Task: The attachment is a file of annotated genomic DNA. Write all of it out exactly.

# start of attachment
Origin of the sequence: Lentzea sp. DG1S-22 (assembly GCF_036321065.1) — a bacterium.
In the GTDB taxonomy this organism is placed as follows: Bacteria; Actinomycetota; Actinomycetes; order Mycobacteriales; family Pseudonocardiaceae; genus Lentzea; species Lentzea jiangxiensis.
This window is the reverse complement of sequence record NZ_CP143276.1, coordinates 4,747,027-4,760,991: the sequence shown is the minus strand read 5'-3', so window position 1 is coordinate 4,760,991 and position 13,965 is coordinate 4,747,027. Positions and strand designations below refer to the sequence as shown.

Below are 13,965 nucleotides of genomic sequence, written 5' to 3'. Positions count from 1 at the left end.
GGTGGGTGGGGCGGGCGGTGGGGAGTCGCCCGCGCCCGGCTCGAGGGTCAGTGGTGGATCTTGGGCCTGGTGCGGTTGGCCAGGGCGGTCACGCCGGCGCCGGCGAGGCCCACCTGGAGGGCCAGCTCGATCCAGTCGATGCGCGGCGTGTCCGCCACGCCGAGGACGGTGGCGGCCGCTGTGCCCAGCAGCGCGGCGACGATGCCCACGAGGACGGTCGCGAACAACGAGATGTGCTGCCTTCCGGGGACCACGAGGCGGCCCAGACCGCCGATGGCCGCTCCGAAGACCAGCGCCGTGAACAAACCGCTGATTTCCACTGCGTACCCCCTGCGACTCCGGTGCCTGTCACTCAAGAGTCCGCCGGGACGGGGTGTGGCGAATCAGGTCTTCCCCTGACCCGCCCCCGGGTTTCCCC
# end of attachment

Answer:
Origin of the sequence: Lentzea sp. DG1S-22 (assembly GCF_036321065.1) — a bacterium.
In the GTDB taxonomy this organism is placed as follows: Bacteria; Actinomycetota; Actinomycetes; order Mycobacteriales; family Pseudonocardiaceae; genus Lentzea; species Lentzea jiangxiensis.
This window is the reverse complement of sequence record NZ_CP143276.1, coordinates 4,747,027-4,760,991: the sequence shown is the minus strand read 5'-3', so window position 1 is coordinate 4,760,991 and position 13,965 is coordinate 4,747,027. Positions and strand designations below refer to the sequence as shown.

Below are 13,965 nucleotides of genomic sequence, written 5' to 3'. Positions count from 1 at the left end.
GGTGGGTGGGGCGGGCGGTGGGGAGTCGCCCGCGCCCGGCTCGAGGGTCAGTGGTGGATCTTGGGCCTGGTGCGGTTGGCCAGGGCGGTCACGCCGGCGCCGGCGAGGCCCACCTGGAGGGCCAGCTCGATCCAGTCGATGCGCGGCGTGTCCGCCACGCCGAGGACGGTGGCGGCCGCTGTGCCCAGCAGCGCGGCGACGATGCCCACGAGGACGGTCGCGAACAACGAGATGTGCTGCCTTCCGGGGACCACGAGGCGGCCCAGACCGCCGATGGCCGCTCCGAAGACCAGCGCCGTGAACAAACCGCTGATTTCCACTGCGTACCCCCTGCGACTCCGGTGCCTGTCACTCAAGAGTCCGCCGGGACGGGGTGTGGCGAATCAGGTCTTCCCCTGACCCGCCCCCGGGTTTCCCC